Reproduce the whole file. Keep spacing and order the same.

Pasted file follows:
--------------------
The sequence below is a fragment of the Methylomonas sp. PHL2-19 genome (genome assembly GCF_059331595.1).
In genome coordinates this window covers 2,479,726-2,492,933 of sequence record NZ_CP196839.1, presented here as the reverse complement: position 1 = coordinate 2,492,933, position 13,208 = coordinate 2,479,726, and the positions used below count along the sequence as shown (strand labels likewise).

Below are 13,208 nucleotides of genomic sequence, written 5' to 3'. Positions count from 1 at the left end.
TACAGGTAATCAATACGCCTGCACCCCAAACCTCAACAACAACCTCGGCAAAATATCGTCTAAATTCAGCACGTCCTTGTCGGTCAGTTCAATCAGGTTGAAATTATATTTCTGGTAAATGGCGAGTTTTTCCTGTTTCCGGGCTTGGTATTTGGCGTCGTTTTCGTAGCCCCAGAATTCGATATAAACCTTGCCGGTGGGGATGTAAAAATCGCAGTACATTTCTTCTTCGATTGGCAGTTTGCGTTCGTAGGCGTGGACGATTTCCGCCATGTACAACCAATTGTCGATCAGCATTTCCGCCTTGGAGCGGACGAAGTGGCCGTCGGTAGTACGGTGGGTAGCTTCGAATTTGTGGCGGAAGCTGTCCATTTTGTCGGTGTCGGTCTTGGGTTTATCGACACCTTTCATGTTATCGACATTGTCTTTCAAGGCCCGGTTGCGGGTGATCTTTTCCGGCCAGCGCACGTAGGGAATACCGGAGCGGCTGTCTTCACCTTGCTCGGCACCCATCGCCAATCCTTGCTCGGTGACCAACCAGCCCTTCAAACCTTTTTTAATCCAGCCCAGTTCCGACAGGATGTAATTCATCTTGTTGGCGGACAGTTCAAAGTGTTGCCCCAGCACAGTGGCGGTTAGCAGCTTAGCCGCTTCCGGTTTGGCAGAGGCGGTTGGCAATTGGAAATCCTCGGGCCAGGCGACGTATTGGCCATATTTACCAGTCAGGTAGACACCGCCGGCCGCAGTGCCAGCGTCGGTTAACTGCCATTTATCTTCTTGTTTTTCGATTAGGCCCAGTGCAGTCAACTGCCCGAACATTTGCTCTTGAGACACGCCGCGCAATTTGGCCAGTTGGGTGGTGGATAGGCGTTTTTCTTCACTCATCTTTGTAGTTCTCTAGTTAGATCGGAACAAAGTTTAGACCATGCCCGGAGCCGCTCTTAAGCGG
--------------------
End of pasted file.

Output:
The sequence below is a fragment of the Methylomonas sp. PHL2-19 genome (genome assembly GCF_059331595.1).
In genome coordinates this window covers 2,479,726-2,492,933 of sequence record NZ_CP196839.1, presented here as the reverse complement: position 1 = coordinate 2,492,933, position 13,208 = coordinate 2,479,726, and the positions used below count along the sequence as shown (strand labels likewise).

Below are 13,208 nucleotides of genomic sequence, written 5' to 3'. Positions count from 1 at the left end.
TACAGGTAATCAATACGCCTGCACCCCAAACCTCAACAACAACCTCGGCAAAATATCGTCTAAATTCAGCACGTCCTTGTCGGTCAGTTCAATCAGGTTGAAATTATATTTCTGGTAAATGGCGAGTTTTTCCTGTTTCCGGGCTTGGTATTTGGCGTCGTTTTCGTAGCCCCAGAATTCGATATAAACCTTGCCGGTGGGGATGTAAAAATCGCAGTACATTTCTTCTTCGATTGGCAGTTTGCGTTCGTAGGCGTGGACGATTTCCGCCATGTACAACCAATTGTCGATCAGCATTTCCGCCTTGGAGCGGACGAAGTGGCCGTCGGTAGTACGGTGGGTAGCTTCGAATTTGTGGCGGAAGCTGTCCATTTTGTCGGTGTCGGTCTTGGGTTTATCGACACCTTTCATGTTATCGACATTGTCTTTCAAGGCCCGGTTGCGGGTGATCTTTTCCGGCCAGCGCACGTAGGGAATACCGGAGCGGCTGTCTTCACCTTGCTCGGCACCCATCGCCAATCCTTGCTCGGTGACCAACCAGCCCTTCAAACCTTTTTTAATCCAGCCCAGTTCCGACAGGATGTAATTCATCTTGTTGGCGGACAGTTCAAAGTGTTGCCCCAGCACAGTGGCGGTTAGCAGCTTAGCCGCTTCCGGTTTGGCAGAGGCGGTTGGCAATTGGAAATCCTCGGGCCAGGCGACGTATTGGCCATATTTACCAGTCAGGTAGACACCGCCGGCCGCAGTGCCAGCGTCGGTTAACTGCCATTTATCTTCTTGTTTTTCGATTAGGCCCAGTGCAGTCAACTGCCCGAACATTTGCTCTTGAGACACGCCGCGCAATTTGGCCAGTTGGGTGGTGGATAGGCGTTTTTCTTCACTCATCTTTGTAGTTCTCTAGTTAGATCGGAACAAAGTTTAGACCATGCCCGGAGCCGCTCTTAAGCGG